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The author's point of departure is "that medicine, both as a science and a profession, is inextricably bound up with the social process and with scientific developments in other fields." It shares in the cyclic movements of industry, government and education. "The long road to medical science" is built round or over or blasted through vested interests, superstition, bigotry, tradition, quackery, astrology and other obstacles to human progress. Medicine advances most rapidly when it is closest to the life of humanity and stagnates in scholasticism. These truths are told well and illustrated thoroughly, making a work of fundamental value to all who are interested in society and medical progress. The historical is better than the contemporary treatment, although the chapters on urbanization, the conquest of famine, and income and health build a good foundation for an understanding of many present problems. Emphasis is placed on the part played by "tools,"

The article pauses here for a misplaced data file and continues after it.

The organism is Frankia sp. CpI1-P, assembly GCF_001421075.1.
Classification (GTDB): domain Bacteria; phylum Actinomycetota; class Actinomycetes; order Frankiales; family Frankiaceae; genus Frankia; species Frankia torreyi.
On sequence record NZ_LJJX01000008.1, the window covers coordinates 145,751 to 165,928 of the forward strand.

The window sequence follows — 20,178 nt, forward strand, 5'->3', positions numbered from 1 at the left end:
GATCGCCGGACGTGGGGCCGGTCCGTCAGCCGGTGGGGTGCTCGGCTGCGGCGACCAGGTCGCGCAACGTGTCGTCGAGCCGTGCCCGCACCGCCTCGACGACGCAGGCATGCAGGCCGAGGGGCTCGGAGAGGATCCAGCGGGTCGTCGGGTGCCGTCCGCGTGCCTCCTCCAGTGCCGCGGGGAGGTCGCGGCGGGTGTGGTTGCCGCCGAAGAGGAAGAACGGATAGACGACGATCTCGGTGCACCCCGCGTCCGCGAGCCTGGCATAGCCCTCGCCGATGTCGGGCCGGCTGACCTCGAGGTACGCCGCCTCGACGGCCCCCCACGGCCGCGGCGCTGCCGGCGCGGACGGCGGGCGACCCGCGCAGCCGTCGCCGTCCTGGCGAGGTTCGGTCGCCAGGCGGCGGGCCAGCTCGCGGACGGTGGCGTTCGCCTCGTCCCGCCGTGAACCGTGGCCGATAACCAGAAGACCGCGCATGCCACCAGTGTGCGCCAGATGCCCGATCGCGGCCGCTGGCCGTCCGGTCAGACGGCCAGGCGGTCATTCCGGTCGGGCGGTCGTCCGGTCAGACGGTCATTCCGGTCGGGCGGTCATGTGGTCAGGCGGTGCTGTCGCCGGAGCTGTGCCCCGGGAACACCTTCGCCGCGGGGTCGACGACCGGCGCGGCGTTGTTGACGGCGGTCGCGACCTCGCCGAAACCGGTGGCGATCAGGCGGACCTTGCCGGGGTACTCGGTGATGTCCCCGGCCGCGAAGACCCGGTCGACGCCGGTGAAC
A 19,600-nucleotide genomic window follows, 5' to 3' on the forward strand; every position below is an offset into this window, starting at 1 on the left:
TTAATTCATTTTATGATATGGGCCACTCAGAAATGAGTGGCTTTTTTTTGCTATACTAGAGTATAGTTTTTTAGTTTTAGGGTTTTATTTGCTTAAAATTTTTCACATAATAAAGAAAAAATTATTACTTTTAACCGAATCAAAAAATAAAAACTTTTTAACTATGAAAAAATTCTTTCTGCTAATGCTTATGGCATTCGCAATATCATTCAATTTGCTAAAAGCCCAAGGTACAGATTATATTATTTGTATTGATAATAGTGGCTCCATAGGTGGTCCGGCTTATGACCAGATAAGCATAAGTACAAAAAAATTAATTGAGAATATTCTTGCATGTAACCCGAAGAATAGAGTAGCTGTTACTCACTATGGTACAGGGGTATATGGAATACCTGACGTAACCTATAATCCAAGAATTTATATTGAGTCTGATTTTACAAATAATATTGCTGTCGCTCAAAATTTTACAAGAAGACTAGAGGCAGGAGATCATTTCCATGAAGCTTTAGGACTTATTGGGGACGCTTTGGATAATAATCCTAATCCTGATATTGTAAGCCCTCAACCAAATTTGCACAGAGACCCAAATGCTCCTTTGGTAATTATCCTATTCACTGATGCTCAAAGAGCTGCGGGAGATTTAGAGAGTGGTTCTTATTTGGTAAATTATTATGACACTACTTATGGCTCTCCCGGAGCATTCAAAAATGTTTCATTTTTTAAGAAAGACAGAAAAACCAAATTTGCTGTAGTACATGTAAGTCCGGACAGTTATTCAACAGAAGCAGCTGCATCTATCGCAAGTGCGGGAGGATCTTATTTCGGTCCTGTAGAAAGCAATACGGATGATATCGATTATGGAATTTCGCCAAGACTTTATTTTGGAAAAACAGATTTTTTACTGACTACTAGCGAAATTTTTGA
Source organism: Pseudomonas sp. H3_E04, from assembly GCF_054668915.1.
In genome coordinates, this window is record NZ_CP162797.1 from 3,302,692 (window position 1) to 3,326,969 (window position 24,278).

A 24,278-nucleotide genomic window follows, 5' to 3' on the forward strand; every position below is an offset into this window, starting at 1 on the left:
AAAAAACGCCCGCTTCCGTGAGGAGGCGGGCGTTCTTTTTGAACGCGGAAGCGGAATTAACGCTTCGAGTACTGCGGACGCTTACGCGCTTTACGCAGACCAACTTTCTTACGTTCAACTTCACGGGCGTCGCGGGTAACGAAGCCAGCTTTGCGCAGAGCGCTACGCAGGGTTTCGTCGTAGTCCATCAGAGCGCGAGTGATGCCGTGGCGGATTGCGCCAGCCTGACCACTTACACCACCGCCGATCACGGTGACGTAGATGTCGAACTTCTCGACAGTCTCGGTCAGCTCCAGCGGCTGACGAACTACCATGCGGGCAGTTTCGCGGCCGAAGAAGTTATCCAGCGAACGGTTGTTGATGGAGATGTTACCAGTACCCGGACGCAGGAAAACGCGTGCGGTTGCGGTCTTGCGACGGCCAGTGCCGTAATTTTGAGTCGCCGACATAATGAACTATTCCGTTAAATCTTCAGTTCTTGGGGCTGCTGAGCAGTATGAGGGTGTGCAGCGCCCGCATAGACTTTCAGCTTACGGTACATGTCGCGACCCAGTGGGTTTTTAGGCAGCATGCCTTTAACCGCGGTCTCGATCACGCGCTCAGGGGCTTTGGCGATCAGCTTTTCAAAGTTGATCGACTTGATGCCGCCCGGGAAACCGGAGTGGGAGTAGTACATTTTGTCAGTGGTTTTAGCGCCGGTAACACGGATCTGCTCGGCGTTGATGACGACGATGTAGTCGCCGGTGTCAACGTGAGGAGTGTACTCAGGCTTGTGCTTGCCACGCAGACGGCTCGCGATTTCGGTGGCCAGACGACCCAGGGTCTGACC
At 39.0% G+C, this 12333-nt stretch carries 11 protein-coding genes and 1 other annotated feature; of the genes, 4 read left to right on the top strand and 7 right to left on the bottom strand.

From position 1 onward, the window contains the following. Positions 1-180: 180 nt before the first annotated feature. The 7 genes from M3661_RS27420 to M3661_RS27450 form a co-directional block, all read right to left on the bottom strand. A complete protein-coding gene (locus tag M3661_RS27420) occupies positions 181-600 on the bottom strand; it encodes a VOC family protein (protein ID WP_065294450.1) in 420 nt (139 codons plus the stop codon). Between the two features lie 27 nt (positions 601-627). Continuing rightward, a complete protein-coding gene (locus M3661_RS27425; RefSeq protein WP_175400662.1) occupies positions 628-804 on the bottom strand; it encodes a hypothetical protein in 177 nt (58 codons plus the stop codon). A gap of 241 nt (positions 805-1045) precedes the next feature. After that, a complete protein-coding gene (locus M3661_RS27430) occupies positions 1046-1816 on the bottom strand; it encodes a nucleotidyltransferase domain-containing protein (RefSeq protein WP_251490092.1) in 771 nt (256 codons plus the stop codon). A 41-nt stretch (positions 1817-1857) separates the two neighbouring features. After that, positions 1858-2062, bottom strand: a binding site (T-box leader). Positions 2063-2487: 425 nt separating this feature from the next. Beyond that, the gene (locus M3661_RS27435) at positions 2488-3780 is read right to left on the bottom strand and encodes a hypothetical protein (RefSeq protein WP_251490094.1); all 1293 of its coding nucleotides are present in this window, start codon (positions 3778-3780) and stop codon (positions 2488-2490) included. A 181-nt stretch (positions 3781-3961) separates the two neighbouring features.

Society and Medical Progress. JAMA. 1941;117(25):2200. doi:10.1001/jama.1941.02820510088039
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